Just last year, North Korea launched an unprovoked attack on a South Korean warship, killing 46 sailors.  A few months later, it shelled South Korea's Yeonpyeong Island, killing four.

In addition to Pyongyang's erratic behavior, there are also political considerations for the U.S., especially as it heads into an election year.

Former Deputy Secretary of State Richard Armitage says the U.S. needs to be careful it does not give Pyongyang too much room to maneuver.

"It makes us look weak and them look strong," said Armitage.  "I think the better part of wisdom is to keep our powder dry, take a deep breath and watch carefully."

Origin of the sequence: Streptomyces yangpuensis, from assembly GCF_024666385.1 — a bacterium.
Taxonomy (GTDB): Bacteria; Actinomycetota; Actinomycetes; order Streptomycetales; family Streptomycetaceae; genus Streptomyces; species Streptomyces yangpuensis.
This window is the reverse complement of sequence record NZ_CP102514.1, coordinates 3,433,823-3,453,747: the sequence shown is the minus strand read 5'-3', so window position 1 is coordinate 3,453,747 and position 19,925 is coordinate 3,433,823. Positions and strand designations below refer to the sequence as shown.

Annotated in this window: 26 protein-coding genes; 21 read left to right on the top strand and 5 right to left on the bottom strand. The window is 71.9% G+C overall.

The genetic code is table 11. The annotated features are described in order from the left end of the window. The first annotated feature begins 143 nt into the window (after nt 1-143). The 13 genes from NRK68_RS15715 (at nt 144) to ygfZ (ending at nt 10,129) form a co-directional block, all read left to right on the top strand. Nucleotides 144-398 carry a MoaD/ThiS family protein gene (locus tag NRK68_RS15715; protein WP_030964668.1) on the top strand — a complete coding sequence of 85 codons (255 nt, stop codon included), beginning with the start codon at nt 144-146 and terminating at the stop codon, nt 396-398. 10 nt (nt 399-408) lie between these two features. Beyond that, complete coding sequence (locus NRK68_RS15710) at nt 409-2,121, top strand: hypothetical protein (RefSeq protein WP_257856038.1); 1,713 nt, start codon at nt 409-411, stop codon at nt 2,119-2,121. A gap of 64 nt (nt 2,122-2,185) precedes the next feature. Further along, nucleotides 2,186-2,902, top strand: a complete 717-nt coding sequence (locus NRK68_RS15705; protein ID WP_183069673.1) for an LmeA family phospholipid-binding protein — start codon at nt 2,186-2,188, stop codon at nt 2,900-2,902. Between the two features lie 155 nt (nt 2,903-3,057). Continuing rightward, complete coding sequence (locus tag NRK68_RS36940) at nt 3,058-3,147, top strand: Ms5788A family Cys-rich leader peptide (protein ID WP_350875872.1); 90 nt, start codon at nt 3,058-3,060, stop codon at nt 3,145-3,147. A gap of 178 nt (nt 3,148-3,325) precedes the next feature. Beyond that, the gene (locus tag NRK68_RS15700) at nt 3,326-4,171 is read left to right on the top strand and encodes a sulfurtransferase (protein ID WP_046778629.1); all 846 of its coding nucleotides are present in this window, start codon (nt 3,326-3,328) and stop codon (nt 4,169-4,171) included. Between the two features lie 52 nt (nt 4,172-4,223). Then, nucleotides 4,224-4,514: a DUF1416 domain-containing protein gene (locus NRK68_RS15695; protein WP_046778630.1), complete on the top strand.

For now, it seems what happens next will be in the hands of Kim Jong Il's youngest son, Kim Jong Un - a man who like his country, is a mystery to many on the outside.


Jeff Seldin

Jeff works out of VOA’s Washington headquarters covering a wide variety of subjects, from the nature of the growing terror threat in Northern Africa to China’s crackdown on Tibet and the struggle over immigration reform in the United States. You can follow Jeff on Twitter at @jseldin or on Google Plus.

You May Like

US Imposes Sanctions on Alleged Honduran Drug Gang

Treasury department alleges Los Valles group is responsible for smuggling tens of thousands of kilograms of cocaine into US each month More

At 91, Marvel Creator Stan Lee Continues to Expand his Universe

Company's chief emeritus hopes to interest new generation of children in superheroes of all shapes and sizes by publishing content across multiple media platforms More